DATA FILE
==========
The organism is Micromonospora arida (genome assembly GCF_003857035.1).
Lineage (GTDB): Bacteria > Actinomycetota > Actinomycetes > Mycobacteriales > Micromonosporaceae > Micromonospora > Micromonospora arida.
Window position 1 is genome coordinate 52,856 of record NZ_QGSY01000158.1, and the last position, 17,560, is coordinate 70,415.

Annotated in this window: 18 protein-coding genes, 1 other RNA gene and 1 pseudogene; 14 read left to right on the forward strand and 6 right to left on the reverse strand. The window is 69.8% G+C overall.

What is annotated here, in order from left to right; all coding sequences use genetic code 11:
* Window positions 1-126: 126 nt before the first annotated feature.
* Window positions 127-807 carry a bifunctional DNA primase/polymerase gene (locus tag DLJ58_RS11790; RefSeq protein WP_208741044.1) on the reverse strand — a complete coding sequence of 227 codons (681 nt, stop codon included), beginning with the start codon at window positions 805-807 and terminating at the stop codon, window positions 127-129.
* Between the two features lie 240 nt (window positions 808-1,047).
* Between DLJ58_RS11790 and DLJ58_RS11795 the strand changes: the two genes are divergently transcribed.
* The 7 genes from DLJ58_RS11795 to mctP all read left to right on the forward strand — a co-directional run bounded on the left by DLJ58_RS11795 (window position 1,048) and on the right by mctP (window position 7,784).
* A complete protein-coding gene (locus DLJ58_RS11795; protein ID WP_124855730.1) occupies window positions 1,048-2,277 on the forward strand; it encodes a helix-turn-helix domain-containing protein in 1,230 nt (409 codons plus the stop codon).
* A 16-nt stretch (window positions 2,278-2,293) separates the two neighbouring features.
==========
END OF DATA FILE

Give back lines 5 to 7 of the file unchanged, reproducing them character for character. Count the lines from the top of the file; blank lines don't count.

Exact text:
What is annotated here, in order from left to right; all coding sequences use genetic code 11:
* Window positions 1-126: 126 nt before the first annotated feature.
* Window positions 127-807 carry a bifunctional DNA primase/polymerase gene (locus tag DLJ58_RS11790; RefSeq protein WP_208741044.1) on the reverse strand — a complete coding sequence of 227 codons (681 nt, stop codon included), beginning with the start codon at window positions 805-807 and terminating at the stop codon, window positions 127-129.